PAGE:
Moody's Assigns Redwood RMBS Triple-A as S&P Warns on Credit Risk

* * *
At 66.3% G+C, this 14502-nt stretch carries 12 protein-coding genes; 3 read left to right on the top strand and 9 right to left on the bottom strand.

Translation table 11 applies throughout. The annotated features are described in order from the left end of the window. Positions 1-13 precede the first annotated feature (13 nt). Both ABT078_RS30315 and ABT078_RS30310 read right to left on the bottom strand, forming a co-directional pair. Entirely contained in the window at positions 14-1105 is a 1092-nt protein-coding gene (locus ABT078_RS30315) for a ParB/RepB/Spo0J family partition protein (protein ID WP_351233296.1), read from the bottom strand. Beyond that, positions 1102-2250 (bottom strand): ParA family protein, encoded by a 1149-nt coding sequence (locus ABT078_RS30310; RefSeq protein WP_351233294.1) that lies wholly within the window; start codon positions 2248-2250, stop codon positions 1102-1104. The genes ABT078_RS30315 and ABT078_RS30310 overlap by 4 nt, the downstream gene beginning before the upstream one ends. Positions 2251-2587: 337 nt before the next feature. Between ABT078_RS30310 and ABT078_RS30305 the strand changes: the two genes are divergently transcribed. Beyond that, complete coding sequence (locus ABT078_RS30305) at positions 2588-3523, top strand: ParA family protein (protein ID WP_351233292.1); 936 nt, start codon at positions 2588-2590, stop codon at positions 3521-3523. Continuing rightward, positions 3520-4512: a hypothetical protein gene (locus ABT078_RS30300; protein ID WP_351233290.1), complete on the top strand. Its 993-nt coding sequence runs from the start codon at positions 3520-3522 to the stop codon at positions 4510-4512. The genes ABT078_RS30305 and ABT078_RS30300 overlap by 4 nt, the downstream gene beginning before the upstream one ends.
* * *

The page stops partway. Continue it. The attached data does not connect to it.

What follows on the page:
Redwood Trust (RWT) closed a $237.8m prime jumbo residential mortgage-backed security (RMBS) sponsored by its wholly-owned subsidiary, RWT Holdings. The deal marks the first private-label RMBS in the US since 2008, and is already bringing about disagreements from the credit rating agencies on the strength of predicted performance. CitiMortgage originated the 255 underlying first-lien mortgages in 2009, Redwood said. The first prime jumbo RMBS in years has been praised by the industry for beginning to thaw the jumbo market. "This transaction has broken the ice in the private mortgage securitization market, which has been essentially frozen since 2008," said Brett Nicholas, chief investment officer of Redwood Trust, in a press statement Wednesday. Moody's Investors Service rated the most senior securities in the deal -- representing 93.5% of the principal amount -- triple-A, Redwood said. But fellow credit-rating agency Standard & Poor's is warning investors of the possible risks associated with the pool characteristics. Moody's assigned ratings from triple-A to double-B 2 on five certificates issued by the Redwood RMBS, formally Sequoia Mortgage Trust 2010-H1. Moody's expects cumulative net loss of 0.5% on the pool, the credit-rating agency said. The 6.5% subordination on the triple-A certificates is driven by both collateral and structural analysis. "The transaction is backed by high quality prime loans, employs a highly simplified structure compared to past transactions, has a strong governance mechanism with respect to representation and warranties, has good alignment of interests and benefited from a third party review of every loan in this collateral pool," Moody's said in an e-mailed statement. Standard & Poor's (S&P) on the other hand said that, while the loans have never been delinquent and the borrowers have a weighted average credit score of 768, the average balance of $932,699 poses a "concentration risk." In RMBS ratings criteria released in September 2009, S&P established a 7.5% credit enhancement "as an anchor point" for a typical pool of prime mortgages it will rate triple-A. But the Redwood RMBS bears only 6.5% credit enhancement. "If 33 average-sized loans or the 19 largest loans in the pool were to default at a 50% recovery (the weighted average original LTV ratio is 56.57%), we estimate that either scenario would result in the complete write-down of all the subordinate classes, which provide 6.50% credit enhancement to the senior class," S&P said in e-mailed commentary Wednesday. The pool consists of entirely five-year adjustable-rate mortgages, S&P noted, which means the loans will experience reset risk after five years, when the initial fixed rates become adjustable. Nearly 74% of the loans contain a 10-year interest only period, indicating 74% of the borrowers will experience additional reset when the loans become fully amortizing. "If mortgage rates rise, property values remain flat, and the extension of credit is limited, we believe borrowers may face difficulties refinancing," S&P said. Write to Diana Golobay. Disclosure: the author holds no relevant investments.